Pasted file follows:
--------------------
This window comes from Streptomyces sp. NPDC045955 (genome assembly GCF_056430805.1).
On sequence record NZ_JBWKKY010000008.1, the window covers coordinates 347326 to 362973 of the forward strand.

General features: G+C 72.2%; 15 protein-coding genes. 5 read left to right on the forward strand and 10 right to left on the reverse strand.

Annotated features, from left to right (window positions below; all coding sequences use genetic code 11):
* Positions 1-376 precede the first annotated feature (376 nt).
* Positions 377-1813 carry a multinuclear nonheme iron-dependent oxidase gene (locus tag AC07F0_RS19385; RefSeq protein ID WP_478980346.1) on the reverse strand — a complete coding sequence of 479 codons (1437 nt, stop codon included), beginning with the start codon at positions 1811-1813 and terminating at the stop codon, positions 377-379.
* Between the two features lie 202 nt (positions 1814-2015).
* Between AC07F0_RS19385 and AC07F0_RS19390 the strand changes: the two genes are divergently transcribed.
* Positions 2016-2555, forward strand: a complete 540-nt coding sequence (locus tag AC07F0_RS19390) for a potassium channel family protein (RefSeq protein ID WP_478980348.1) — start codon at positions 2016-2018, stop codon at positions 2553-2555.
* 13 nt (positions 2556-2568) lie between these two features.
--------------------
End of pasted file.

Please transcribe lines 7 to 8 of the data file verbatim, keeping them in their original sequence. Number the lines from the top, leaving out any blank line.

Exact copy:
* Between the two features lie 202 nt (positions 1814-2015).
* Between AC07F0_RS19385 and AC07F0_RS19390 the strand changes: the two genes are divergently transcribed.